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People making history for Columbia County

Posted: December 5, 2012 - 1:03am

Columbia County has made history in recent weeks, with plenty more to come.

• Much has been made lately of the revamped Convention and Visitors Bureau, which has a new board and the tag-team of Director Randy DuTeau and Assistant Director Shelly Blackburn.

Until a few years ago, Columbia County subordinated most of its external marketing to Augusta’s CVB. At one time, that made sense; our county’s venues weren’t as developed, and Augusta had a giant annual money-maker in the Masters Golf Tournament that gave it considerable inertia.

But then Columbia County continued not only to grow in population, but in its own offerings for visitors – from fishing tournament facilities and disc golf at Wildwood Park, to cross country and soccer at Blanchard Woods and Patriots Park, and to more hotels and restaurants providing places for visitors to stay and eat.

Those guests pumped more money into the county’s hotel/motel tax coffers – enough that the county largely could declare independence and still have plenty of money left to help fund county events that attract even more visitors.

The time, then, is perfect to rev up the CVB mission, and DuTeau and Blackburn are just the folks to do it. Expect big things as the CVB mission gets rolling to promote Columbia County.

• It’s not a draw for visitors (other than sports teams), but Columbia County’s school system is widely recognized as the main attraction for new residents. For that reason, the choice of professionals and elected officials to guide that system are exceptionally important.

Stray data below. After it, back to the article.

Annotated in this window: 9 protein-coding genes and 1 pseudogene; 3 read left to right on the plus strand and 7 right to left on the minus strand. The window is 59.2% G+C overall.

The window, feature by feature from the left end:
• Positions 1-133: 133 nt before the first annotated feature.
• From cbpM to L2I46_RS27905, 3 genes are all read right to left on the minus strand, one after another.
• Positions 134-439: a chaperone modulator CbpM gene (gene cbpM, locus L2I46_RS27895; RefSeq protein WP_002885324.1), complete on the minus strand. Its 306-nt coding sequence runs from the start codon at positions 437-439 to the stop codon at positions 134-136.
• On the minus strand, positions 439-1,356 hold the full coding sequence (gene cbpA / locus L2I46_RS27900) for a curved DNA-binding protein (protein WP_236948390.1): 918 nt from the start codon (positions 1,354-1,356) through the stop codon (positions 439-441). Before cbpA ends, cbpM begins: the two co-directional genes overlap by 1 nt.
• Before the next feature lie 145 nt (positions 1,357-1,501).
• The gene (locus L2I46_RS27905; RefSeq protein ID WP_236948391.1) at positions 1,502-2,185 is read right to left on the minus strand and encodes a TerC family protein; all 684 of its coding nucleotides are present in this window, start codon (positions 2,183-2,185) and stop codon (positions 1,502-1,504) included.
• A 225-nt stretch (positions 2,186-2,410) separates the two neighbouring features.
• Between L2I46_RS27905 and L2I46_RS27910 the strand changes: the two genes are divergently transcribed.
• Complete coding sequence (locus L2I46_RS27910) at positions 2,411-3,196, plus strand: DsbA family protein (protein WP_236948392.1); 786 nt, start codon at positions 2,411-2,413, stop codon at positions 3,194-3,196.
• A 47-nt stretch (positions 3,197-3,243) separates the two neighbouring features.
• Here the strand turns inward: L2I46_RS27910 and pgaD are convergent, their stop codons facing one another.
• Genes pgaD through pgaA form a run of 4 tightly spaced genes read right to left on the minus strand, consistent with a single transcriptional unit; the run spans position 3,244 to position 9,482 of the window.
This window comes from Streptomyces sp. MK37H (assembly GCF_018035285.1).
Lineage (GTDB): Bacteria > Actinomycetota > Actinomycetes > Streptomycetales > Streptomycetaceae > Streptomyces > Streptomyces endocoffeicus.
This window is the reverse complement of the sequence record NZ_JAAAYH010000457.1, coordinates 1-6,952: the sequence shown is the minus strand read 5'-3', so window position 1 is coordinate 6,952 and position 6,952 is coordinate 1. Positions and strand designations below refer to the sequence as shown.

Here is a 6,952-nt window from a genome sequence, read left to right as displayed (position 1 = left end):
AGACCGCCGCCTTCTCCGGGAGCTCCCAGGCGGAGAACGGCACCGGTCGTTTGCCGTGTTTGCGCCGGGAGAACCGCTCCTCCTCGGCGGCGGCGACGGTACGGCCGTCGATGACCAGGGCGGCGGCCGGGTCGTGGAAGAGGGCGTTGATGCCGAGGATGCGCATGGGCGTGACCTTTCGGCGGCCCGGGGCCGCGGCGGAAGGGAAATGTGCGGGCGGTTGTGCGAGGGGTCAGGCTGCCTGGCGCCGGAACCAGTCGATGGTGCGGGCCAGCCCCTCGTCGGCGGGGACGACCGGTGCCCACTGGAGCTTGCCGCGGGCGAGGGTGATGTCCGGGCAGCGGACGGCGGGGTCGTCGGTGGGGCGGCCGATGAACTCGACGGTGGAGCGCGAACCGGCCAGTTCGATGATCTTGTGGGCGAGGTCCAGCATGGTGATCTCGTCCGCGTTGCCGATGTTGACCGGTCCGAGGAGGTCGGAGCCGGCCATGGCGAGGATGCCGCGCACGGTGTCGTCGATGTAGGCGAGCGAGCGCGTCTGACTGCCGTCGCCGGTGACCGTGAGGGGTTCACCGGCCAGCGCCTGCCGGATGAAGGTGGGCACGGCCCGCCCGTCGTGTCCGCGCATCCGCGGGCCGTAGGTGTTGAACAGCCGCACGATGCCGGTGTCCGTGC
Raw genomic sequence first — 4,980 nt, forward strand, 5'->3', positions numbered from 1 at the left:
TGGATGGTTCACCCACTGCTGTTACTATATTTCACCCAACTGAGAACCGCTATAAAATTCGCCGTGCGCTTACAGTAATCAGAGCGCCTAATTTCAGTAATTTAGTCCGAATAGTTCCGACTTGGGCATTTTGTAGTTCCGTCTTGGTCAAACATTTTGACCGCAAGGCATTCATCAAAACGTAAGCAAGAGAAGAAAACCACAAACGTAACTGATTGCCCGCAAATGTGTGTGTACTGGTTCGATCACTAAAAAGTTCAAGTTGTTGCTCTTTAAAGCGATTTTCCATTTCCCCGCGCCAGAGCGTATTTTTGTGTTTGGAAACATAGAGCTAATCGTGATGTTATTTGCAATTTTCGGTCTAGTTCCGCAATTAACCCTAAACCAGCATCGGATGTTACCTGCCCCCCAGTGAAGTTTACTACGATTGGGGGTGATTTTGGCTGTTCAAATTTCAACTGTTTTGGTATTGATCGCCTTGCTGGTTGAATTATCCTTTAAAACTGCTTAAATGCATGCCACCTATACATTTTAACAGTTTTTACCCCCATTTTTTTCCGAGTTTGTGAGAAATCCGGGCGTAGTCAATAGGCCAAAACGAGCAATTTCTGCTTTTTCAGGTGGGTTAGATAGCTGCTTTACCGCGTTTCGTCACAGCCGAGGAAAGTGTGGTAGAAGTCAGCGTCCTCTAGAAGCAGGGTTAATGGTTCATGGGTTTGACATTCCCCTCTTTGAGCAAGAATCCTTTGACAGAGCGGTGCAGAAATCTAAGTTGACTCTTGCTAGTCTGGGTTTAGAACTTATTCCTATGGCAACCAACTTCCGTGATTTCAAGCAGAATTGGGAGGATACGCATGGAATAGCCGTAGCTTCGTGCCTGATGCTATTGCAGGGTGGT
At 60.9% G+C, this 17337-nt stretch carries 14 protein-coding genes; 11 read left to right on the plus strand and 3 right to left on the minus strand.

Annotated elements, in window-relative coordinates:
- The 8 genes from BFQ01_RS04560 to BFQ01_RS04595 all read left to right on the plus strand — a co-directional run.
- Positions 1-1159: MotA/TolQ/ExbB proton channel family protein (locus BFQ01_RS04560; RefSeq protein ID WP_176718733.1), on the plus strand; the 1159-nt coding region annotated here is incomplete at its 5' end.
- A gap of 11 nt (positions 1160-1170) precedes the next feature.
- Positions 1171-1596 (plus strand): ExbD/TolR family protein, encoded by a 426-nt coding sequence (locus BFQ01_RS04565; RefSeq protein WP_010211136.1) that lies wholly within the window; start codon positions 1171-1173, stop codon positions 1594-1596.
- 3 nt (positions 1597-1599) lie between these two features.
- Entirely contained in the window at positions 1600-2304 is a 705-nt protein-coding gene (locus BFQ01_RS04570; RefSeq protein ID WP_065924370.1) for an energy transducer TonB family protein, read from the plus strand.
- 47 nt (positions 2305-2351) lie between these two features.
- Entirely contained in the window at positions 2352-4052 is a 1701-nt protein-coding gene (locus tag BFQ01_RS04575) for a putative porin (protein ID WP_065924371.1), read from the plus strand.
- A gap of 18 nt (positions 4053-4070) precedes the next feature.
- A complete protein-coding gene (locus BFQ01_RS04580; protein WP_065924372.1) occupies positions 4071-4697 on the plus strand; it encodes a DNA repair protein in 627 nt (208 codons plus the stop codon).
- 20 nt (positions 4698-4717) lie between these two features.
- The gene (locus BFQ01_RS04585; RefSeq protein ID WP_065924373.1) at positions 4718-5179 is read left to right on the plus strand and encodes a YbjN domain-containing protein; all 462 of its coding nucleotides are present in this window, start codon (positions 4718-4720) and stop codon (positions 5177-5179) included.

The elected school board of Columbia County is expected soon to formally approve the promotion of Sandra Carraway as the next superintendent of Columbia County schools, taking over for her current boss, Charles Nagle, upon his June retirement.

Her elevation from deputy to superintendent mirrors the tried-and-true method of private enterprise: Brought up through the system, with continued success inviting greater challenges, Carraway has for the past five years been groomed for the top post. She’s knowledgeable, she’s prepared, and she’s already planning for the continued advancement of students.

It won’t be easy. But Carraway certainly seems up to the task, and the board members are making a good choice.

• Finally, while making history, Columbia County’s historical memory also took a hard lick last week with the death of Gerald Smith.

The historian, who penned a book chronicling the founding of the county, passed away Nov. 26. He was kind and generous with his time and expertise, and around here we’ll long remember how earlier this year he indulged News-Times photographer Jim Blaylock and staff writer Valerie Rowell. The three took a trip to Winfield to view the marker for William Few, a founder of Columbia County, and Smith dressed up in Revolutionary era garb for the occasion.

It was just a tiny example of the writer, historian, minister and educator going above and beyond. He’ll be sorely missed.

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